Another child has been shot while at home in Miami Gardens, becoming the city's 10th shooting victim in 11 days.
The 11-year-old girl was struck by a bullet Wednesday night, allegedly by a man seen driving up and down Northwest 17th Avenue in a white Dodge Neon before opening fire on her house, NBC6 reports.
"According to our witnesses.. the shooter did get out of the car, pointed to the direction of the residence and fired multiple shots, ultimately striking the 11-year-old," Miami Gardens Police Detective Mike Wright told WSVN.
"It sounded like fireworks," said a small boy who heard the shots. The girl was airlifted to Jackson Memorial Hospital, where she is reportedly in stable condition.
The suburban city in the shadow of Sun Life Stadium is also feeling pain. In the last week and a half in Miami Gardens, 10 people have been shot. A 19-year-old was killed outside his home, two people were shot inside a car at an apartment complex, police shot a man who fired at them as they investigated the shooting death of his stepfather, and four men where hospitalized after gunfire sprayed a porch.
Wednesday night's shooting is frustratingly similar to recent shootings that killed or wounded Miami Gardens children inside their homes, including 12-year-old Tequila Forshee. Forshee was getting her hair braided for the first day of school in her grandmother's living room when she was shot in the head by a bullet believed to have been meant for someone else.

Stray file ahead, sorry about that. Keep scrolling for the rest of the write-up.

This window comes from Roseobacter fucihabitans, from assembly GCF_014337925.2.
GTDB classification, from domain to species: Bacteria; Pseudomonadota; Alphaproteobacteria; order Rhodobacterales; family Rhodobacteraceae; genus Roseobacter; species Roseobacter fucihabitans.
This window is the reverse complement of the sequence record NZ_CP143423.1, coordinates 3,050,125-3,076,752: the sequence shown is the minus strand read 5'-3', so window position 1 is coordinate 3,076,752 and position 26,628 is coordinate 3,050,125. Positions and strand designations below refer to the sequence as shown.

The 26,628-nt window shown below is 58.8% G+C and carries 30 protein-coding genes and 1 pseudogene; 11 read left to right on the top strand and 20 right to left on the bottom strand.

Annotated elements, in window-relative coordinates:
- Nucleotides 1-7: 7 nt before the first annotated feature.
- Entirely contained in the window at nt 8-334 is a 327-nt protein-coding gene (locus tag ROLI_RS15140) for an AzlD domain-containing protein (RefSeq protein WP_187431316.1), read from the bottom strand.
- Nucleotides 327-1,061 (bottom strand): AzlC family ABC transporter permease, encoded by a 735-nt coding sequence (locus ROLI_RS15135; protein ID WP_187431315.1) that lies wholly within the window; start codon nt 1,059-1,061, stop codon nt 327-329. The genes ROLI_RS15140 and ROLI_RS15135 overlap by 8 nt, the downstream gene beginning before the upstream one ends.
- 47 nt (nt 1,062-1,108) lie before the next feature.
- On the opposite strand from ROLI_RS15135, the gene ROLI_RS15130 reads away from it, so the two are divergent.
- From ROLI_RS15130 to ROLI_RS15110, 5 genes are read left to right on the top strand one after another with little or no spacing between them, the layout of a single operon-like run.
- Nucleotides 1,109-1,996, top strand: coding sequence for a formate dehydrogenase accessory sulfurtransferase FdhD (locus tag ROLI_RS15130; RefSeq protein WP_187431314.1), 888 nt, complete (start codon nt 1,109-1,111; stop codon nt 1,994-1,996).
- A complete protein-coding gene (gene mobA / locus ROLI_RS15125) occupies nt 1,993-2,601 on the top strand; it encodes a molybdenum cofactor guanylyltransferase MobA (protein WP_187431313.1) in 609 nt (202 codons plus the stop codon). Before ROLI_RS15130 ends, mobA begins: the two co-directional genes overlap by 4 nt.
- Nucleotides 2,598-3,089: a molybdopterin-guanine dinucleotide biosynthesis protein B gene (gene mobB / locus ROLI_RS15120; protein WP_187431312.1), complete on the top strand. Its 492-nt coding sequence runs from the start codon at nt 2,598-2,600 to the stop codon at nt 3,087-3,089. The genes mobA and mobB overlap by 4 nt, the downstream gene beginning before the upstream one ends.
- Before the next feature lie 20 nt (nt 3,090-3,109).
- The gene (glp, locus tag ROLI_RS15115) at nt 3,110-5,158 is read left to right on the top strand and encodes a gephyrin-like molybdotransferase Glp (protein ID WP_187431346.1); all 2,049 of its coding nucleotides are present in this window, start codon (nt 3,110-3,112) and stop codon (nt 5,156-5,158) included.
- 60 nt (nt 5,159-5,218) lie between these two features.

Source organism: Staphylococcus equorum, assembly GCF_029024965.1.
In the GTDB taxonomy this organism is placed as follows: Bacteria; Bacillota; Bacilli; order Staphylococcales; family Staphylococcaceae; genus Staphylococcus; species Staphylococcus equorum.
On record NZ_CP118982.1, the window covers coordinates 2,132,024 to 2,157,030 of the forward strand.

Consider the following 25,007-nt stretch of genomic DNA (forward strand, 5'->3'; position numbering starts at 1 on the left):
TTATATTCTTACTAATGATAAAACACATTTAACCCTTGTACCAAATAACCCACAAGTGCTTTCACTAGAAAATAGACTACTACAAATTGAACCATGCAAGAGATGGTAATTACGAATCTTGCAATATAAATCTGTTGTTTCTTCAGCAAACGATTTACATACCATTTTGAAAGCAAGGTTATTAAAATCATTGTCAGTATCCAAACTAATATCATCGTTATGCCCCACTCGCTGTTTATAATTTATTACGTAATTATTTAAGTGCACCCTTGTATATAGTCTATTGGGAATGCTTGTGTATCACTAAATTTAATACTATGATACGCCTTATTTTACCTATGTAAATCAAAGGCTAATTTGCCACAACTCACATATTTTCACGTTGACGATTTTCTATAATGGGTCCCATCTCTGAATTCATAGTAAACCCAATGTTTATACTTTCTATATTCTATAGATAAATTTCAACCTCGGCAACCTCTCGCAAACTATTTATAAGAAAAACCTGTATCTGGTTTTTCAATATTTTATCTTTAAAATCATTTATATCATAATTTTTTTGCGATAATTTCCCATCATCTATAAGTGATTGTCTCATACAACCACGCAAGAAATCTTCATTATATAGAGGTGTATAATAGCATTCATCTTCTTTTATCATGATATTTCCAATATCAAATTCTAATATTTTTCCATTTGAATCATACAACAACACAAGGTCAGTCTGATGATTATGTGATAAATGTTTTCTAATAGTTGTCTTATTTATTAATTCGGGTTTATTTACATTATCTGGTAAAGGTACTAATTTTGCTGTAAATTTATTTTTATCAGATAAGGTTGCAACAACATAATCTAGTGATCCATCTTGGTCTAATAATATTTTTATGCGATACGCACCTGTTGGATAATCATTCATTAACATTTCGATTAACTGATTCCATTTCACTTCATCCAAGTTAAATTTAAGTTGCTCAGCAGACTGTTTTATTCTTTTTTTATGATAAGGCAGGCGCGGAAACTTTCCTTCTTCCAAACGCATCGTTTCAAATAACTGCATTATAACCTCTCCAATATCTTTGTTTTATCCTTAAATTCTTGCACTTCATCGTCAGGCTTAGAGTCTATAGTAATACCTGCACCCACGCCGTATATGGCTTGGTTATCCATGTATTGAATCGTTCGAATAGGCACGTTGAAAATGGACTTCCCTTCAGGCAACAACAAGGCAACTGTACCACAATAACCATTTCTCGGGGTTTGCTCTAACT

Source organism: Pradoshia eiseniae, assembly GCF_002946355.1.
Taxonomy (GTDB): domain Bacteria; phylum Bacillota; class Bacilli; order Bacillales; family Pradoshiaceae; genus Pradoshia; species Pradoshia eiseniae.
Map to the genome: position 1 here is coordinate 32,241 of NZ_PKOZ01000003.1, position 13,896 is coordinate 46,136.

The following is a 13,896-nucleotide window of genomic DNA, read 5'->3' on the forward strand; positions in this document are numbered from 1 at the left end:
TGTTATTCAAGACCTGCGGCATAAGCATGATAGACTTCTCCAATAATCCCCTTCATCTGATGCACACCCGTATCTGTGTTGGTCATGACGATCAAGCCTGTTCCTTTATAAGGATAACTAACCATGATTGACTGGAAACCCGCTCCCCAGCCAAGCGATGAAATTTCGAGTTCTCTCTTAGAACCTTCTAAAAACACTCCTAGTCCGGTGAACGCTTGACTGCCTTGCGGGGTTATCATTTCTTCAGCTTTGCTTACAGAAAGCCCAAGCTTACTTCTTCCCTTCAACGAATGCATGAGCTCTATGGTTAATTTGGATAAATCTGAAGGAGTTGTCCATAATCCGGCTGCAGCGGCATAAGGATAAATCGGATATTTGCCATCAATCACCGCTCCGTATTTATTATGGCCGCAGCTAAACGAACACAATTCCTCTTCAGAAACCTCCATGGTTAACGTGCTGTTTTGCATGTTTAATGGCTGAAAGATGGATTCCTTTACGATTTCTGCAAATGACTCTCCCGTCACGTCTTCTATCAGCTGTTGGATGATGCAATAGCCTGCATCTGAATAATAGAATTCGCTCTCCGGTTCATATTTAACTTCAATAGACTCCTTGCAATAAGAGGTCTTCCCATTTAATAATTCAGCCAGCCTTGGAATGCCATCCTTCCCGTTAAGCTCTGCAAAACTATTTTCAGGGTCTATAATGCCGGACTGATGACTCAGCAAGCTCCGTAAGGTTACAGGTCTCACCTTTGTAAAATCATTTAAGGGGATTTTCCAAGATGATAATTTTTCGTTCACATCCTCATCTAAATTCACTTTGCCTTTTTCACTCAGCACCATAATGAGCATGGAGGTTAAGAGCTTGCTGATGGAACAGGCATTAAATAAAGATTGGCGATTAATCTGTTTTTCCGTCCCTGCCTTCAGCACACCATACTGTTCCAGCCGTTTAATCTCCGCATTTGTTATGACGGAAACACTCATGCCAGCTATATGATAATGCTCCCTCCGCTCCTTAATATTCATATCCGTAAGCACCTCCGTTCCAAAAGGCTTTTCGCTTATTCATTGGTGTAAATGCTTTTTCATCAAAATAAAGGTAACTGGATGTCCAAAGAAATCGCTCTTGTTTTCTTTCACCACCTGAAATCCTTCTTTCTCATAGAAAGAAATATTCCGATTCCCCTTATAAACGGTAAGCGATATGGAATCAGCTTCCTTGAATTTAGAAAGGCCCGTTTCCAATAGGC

“We’re living war zone,” her father Glenn Forshee told CBSMiami after Wednesday night's shooting. “It’s innocent people. We have bullets flying through the city of Miami Gardens. Bullets don’t have names on them. They don’t have eyes, they don’t have nothing."
Last month, eighth-grader Nevilisha Francis was shot while talking on the phone inside her house.
Police have deployed extra security patrols in response to the violence, "making it very uncomfortable for people to leave their house with guns,” said Miami Gardens Mayor Oliver Gilbert.
Residents "deserve, I deserve, the right, the ability to leave my house and feel safe," he told NBC6. "That’s fundamental to not just the Miami Gardens dream, but the Dade County dream, the Florida dream and the American Dream."